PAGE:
Photo courtesy of 1 Semester Startup

James Truchard couldn’t find a job that he liked so he created one.
That’s what the co-founder, known as Dr. T, president and CEO of National Instruments, said last week during an interview with Bob Metcalfe, University of Texas professor of innovation and coinventor of Ethernet and cofounder of 3Com.
Unlike some of today’s technology billionaires by the name of Bill, Michael and Mark, both Truchard and Metcalfe finished college and obtained PhDs before becoming entrepreneurs.
Metcalfe interviewed Truchard at 1 Semester Startup Demo Day last Thursday evening in the Lady Bird Johnson auditorium at the LBJ Library and Museum. Metcalfe said Truchard played a huge role in convincing him to move to Austin from Boston more than a year ago.
Metcalfe quizzed Truchard on his background. He was born and raised in Austin County. Neither of his parents had a college degree. He received his bachelors and masters degrees in physics and a PhD in electrical engineering from UT. And in 1976, he cofounded National Instruments, in his garage in Austin with Bill Nowlin and Jeff Kodosky. The company makes test equipment and software including LabVIEW, a graphical development program. The company just reported revenue of $262 million for the first quarter of 2012, up 10 percent from a year ago and a profit of $18.6 million. It had revenue of more than $1 billion in 2011.
“I was always determined to be successful, I never thought of any other option,” Truchard said.
Truchard didn’t have a business plan when he started National Instruments.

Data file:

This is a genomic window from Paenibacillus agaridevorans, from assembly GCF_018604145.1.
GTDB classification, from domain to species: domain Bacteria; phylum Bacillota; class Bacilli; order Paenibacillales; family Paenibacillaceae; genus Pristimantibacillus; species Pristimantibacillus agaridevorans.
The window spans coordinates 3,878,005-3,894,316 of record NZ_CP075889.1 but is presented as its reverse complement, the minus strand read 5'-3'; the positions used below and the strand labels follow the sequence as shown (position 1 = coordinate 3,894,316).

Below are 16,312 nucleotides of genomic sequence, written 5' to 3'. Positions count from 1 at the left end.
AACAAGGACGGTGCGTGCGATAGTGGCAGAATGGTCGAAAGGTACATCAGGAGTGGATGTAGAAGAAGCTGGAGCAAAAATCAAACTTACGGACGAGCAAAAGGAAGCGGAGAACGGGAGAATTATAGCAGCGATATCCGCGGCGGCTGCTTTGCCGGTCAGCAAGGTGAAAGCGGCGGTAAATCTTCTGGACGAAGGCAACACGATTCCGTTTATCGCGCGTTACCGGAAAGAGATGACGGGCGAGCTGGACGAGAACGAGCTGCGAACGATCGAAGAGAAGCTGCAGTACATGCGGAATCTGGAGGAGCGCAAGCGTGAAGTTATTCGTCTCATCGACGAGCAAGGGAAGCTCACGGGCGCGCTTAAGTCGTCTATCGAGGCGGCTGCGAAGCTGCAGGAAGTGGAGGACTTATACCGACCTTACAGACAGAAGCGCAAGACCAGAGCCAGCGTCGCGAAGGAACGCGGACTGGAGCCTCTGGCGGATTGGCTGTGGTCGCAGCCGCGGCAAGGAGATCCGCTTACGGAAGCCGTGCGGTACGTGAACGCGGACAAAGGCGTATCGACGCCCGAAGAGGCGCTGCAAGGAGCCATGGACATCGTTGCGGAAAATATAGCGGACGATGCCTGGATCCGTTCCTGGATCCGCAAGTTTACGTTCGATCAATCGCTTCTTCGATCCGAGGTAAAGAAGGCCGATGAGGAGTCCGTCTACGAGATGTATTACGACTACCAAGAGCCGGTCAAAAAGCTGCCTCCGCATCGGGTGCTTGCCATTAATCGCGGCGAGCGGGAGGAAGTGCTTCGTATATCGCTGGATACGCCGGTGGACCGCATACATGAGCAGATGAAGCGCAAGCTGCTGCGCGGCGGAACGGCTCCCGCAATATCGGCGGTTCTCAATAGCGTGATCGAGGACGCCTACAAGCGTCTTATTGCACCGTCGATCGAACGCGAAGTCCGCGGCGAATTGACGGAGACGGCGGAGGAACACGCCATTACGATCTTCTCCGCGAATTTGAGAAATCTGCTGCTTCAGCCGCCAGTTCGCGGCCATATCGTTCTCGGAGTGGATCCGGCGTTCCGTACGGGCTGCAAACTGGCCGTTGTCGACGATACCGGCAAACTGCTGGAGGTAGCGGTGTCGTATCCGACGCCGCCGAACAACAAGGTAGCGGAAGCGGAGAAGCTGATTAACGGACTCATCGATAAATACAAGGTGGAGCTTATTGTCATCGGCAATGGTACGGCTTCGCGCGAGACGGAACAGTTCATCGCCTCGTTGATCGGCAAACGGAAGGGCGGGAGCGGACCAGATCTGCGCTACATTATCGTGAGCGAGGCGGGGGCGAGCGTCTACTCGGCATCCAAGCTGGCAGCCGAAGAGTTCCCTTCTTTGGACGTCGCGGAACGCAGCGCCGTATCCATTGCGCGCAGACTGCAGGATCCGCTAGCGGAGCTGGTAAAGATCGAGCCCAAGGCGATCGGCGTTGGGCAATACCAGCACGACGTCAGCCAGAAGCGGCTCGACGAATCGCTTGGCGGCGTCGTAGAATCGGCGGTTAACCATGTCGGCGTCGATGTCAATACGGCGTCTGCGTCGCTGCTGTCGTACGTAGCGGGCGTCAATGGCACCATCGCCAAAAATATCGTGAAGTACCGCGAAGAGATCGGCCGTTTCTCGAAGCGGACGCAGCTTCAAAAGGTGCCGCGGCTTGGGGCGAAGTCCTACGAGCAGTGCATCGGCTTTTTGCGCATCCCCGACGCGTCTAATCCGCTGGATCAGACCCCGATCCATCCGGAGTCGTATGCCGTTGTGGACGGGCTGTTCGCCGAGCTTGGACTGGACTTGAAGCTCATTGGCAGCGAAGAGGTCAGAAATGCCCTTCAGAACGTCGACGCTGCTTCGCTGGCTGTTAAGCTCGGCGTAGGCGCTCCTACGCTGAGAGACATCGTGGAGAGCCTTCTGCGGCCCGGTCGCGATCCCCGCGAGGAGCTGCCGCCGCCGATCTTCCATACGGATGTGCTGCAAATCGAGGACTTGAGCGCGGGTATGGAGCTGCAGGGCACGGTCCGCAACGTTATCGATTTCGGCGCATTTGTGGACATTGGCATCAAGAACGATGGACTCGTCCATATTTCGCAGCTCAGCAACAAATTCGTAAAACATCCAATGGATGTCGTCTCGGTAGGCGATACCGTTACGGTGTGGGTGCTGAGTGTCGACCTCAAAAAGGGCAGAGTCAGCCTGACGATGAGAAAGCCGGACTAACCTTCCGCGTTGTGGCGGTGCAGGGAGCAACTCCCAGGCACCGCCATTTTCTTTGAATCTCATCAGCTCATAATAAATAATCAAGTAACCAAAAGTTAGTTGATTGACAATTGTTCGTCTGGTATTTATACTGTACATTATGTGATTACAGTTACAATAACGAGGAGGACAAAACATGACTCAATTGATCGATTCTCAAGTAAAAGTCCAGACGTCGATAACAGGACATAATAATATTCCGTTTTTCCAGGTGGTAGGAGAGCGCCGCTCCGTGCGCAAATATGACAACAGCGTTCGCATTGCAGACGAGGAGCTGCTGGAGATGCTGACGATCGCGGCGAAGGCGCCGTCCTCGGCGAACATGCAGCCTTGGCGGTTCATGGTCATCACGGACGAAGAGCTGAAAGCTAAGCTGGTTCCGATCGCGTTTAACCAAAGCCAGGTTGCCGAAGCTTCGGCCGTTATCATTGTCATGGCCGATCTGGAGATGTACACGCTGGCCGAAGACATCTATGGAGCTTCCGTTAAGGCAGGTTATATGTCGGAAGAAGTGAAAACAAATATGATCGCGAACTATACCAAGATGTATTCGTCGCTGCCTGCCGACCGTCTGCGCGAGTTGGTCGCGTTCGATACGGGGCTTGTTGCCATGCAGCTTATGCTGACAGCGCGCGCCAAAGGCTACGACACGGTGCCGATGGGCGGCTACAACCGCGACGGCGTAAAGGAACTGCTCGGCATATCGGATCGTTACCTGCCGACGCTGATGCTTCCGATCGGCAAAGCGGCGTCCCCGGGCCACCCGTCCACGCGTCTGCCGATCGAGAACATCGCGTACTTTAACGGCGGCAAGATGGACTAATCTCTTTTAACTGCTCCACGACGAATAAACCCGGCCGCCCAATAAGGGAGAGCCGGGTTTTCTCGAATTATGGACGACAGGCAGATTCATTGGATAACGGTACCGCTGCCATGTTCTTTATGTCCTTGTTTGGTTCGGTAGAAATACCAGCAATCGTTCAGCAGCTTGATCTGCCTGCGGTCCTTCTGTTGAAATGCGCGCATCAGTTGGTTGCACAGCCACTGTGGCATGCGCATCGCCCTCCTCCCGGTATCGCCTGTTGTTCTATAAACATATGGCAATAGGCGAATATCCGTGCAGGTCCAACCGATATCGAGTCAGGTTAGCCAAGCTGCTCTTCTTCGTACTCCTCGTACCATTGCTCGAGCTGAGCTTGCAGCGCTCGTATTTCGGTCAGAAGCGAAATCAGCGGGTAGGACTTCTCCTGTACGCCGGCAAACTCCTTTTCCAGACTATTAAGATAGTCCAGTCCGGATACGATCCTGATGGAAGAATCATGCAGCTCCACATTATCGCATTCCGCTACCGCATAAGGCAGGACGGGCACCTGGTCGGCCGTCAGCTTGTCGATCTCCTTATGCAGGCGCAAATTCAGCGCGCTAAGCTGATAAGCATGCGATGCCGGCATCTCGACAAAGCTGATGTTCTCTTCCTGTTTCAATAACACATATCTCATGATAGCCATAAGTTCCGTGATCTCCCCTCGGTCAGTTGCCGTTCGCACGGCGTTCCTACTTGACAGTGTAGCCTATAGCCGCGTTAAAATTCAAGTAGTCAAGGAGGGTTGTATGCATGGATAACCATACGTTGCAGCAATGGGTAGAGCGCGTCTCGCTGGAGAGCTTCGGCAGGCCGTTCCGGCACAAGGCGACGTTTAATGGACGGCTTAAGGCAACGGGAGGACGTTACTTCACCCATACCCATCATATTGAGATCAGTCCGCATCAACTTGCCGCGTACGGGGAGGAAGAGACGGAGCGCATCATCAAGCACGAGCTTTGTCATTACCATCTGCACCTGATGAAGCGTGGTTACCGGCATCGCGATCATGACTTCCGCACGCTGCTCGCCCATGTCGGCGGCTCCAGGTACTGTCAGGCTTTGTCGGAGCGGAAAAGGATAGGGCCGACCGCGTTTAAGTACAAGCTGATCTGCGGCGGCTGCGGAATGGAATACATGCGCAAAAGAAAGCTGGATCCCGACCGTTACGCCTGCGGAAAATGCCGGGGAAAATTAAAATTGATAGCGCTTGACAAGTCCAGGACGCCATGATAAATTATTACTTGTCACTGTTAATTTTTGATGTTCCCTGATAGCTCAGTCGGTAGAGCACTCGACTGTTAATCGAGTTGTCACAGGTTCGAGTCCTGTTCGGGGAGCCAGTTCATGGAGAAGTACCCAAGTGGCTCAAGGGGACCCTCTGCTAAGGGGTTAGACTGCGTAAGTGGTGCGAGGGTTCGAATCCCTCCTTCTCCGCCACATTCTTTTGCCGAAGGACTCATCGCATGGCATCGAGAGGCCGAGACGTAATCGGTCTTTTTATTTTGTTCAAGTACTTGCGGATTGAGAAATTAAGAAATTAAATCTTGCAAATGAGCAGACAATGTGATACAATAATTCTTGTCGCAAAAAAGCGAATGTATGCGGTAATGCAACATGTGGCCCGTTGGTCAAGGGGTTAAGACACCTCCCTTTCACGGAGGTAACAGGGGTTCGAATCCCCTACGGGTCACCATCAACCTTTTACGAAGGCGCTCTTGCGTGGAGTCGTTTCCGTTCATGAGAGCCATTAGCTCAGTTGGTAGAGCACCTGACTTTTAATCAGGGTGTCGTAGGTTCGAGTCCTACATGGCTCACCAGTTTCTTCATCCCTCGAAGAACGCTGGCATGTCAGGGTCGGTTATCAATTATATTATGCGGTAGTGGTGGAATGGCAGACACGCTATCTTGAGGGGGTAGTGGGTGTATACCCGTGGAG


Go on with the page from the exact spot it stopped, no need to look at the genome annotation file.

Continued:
“We just started working,” he said.
They also never sought out venture capital. Instead, they secured a $10,000 bank loan and they ran the company by bootstrapping operations.
Truchard also read hundreds of books on entrepreneurs including Crossing the Chasm and Thriving on Chaos. He also consulted with the IC2 Institute at UT.
“Keep as much of your capital to yourself as possible.” Truchard advised the crowd of student entrepreneurs. He also told them to make sure they have a good idea and to find as many mentors as possible. And great technology is at the base of innovation.
And nothing beats dumb luck, he said. “Don’t exclude it.”
Truchard took National Instruments public in 1995 to offer liquidity to its employees, not because they needed to raise money.
The company culture was born when National Instruments started, Truchard said. He tries to make the company a fun place to work and focuses on cultivating a leadership culture as the company grows. The company regularly makes it on Forbes’ best places to work lists.
In response to a question from a student about how he communicates the company vision to 6,200 employees.
“Well, I’m very repetitive,” Truchard said.
To share his ideas, Truchard has used 1,500 slides throughout the years in presentations to employees. His employees took all of those slides, shrunk them and then they made a portrait of him out them and presented to him as a gift.

The U.S. Needs to Focus on Innovation

About 10 years ago, Sino CES started operating in China.
“We realized we couldn’t stop them,” said Gary Shapiro, president and CEO of the Consumer Electronics Association, which puts on the world’s biggest electronics show in January in Las Vegas.
“We couldn’t sue them,” Shapiro said. “So we entered into a partnership with them.”
That’s how a lot of business is done in China, Shapiro told about 100 people attending his morning talk at InnoTech San Antonio Thursday.